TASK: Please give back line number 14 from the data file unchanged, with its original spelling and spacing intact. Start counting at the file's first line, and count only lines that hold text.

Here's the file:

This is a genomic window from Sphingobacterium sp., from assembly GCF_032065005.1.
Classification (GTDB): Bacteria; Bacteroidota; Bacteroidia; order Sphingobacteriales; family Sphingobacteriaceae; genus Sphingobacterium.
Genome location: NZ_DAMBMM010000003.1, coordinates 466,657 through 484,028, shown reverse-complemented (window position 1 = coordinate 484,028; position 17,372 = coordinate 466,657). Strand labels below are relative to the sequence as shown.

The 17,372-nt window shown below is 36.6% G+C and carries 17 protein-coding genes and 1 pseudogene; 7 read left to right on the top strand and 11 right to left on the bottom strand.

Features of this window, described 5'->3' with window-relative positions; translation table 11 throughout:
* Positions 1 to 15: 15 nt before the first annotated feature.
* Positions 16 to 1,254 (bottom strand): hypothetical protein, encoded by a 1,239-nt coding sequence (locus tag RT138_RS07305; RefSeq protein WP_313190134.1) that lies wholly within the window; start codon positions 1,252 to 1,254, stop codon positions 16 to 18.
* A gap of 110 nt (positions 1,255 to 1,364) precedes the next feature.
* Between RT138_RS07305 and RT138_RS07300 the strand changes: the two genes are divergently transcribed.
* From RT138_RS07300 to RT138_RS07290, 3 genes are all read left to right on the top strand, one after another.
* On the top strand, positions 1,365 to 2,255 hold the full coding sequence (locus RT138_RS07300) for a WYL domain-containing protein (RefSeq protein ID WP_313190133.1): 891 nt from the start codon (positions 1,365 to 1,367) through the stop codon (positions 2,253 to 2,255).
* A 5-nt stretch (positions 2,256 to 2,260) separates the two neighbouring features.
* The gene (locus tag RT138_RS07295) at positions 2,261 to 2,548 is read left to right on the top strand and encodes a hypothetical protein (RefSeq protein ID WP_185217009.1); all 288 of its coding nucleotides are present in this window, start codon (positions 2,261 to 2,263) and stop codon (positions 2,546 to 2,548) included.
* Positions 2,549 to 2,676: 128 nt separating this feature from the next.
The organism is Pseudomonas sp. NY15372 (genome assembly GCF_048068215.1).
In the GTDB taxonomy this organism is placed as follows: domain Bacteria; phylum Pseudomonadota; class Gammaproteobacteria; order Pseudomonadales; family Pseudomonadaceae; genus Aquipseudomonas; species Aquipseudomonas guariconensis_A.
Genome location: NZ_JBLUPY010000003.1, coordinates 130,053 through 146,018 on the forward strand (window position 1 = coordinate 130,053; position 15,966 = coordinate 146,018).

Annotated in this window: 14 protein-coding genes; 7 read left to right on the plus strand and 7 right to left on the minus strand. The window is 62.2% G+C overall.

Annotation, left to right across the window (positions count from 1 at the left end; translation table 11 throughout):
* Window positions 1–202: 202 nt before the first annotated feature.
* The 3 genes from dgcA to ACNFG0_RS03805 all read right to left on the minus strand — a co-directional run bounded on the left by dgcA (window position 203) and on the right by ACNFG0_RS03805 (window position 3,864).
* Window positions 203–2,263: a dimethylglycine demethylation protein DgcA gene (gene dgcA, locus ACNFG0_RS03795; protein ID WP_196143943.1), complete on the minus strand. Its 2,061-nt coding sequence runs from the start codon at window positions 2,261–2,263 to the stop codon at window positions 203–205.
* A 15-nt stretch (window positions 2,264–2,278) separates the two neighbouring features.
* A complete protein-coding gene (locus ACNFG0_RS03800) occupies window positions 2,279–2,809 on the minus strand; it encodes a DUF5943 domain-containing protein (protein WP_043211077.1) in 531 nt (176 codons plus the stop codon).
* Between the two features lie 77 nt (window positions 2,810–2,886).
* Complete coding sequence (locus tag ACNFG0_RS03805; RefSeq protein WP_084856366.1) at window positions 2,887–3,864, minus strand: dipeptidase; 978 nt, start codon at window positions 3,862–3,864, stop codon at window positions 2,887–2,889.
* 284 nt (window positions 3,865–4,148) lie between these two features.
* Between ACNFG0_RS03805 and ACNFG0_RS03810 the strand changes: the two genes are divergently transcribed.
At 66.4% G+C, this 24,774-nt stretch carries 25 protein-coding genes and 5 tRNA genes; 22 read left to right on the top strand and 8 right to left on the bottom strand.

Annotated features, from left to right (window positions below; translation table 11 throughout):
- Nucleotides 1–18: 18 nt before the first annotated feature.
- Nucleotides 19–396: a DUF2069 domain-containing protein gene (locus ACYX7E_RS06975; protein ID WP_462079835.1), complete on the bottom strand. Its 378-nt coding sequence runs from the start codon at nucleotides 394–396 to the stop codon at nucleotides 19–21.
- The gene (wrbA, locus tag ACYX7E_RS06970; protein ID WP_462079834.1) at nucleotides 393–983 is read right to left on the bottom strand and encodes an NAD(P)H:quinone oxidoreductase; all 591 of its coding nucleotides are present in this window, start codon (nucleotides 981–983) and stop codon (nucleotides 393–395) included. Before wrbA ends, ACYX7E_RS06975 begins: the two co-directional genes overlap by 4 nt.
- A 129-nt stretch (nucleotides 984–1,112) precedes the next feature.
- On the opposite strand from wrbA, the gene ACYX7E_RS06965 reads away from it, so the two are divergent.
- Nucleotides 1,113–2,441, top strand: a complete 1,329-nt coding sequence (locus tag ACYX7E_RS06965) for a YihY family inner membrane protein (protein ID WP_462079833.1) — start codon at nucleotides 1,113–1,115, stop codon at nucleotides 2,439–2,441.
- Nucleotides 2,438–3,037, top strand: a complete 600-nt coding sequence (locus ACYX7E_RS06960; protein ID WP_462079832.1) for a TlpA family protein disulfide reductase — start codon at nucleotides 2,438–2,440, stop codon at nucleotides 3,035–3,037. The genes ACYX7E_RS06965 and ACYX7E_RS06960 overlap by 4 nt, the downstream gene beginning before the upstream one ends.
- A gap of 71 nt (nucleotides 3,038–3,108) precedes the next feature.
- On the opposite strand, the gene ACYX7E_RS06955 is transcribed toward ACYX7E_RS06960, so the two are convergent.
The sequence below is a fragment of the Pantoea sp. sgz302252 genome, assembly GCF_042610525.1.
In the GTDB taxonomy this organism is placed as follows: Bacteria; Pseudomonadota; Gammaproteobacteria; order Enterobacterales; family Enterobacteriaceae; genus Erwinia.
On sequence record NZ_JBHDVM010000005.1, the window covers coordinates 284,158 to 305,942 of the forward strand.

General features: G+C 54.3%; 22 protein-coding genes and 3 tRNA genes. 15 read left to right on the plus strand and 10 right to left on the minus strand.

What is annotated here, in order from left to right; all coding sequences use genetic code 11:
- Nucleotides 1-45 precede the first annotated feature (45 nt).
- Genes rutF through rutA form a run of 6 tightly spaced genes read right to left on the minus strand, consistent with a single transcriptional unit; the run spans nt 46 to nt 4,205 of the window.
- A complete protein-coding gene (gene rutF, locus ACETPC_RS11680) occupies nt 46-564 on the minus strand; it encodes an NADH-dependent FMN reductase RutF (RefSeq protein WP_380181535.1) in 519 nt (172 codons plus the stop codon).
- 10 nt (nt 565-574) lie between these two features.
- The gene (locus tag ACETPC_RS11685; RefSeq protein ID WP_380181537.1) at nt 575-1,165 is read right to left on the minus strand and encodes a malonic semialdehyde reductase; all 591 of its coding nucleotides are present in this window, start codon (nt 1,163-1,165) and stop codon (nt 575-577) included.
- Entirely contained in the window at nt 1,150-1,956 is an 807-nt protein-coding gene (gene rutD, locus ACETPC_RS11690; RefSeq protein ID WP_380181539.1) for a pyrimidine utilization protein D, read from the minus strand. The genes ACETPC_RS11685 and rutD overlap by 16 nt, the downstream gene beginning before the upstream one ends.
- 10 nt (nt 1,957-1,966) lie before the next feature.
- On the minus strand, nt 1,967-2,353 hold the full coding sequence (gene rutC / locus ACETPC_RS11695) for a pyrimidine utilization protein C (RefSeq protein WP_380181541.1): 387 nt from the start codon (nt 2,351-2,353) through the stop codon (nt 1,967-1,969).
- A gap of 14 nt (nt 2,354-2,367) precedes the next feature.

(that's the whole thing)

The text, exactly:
* Positions 2,549 to 2,676: 128 nt separating this feature from the next.